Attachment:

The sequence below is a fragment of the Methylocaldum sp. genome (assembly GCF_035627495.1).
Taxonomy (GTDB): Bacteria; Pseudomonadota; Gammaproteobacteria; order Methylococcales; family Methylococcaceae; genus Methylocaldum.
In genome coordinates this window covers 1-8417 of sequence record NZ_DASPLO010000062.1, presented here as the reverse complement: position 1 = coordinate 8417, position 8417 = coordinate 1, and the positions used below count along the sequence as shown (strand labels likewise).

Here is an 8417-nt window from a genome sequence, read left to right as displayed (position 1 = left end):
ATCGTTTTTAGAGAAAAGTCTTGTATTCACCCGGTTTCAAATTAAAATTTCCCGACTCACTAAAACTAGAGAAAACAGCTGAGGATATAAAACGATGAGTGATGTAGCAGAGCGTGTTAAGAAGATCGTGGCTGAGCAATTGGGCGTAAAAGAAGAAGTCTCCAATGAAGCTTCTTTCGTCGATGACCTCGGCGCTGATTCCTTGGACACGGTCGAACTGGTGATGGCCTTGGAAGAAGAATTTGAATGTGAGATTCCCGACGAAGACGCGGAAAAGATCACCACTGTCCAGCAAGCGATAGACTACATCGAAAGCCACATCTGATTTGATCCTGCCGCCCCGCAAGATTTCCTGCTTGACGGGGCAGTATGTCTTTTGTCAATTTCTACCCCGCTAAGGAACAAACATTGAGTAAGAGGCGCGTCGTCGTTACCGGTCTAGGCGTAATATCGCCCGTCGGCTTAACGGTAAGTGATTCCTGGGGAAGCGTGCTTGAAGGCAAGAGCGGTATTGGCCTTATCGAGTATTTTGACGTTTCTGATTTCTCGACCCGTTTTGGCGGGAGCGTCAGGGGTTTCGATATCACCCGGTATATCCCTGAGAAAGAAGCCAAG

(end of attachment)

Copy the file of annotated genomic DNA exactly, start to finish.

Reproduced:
The sequence below is a fragment of the Methylocaldum sp. genome (assembly GCF_035627495.1).
Taxonomy (GTDB): Bacteria; Pseudomonadota; Gammaproteobacteria; order Methylococcales; family Methylococcaceae; genus Methylocaldum.
In genome coordinates this window covers 1-8417 of sequence record NZ_DASPLO010000062.1, presented here as the reverse complement: position 1 = coordinate 8417, position 8417 = coordinate 1, and the positions used below count along the sequence as shown (strand labels likewise).

Here is an 8417-nt window from a genome sequence, read left to right as displayed (position 1 = left end):
ATCGTTTTTAGAGAAAAGTCTTGTATTCACCCGGTTTCAAATTAAAATTTCCCGACTCACTAAAACTAGAGAAAACAGCTGAGGATATAAAACGATGAGTGATGTAGCAGAGCGTGTTAAGAAGATCGTGGCTGAGCAATTGGGCGTAAAAGAAGAAGTCTCCAATGAAGCTTCTTTCGTCGATGACCTCGGCGCTGATTCCTTGGACACGGTCGAACTGGTGATGGCCTTGGAAGAAGAATTTGAATGTGAGATTCCCGACGAAGACGCGGAAAAGATCACCACTGTCCAGCAAGCGATAGACTACATCGAAAGCCACATCTGATTTGATCCTGCCGCCCCGCAAGATTTCCTGCTTGACGGGGCAGTATGTCTTTTGTCAATTTCTACCCCGCTAAGGAACAAACATTGAGTAAGAGGCGCGTCGTCGTTACCGGTCTAGGCGTAATATCGCCCGTCGGCTTAACGGTAAGTGATTCCTGGGGAAGCGTGCTTGAAGGCAAGAGCGGTATTGGCCTTATCGAGTATTTTGACGTTTCTGATTTCTCGACCCGTTTTGGCGGGAGCGTCAGGGGTTTCGATATCACCCGGTATATCCCTGAGAAAGAAGCCAAG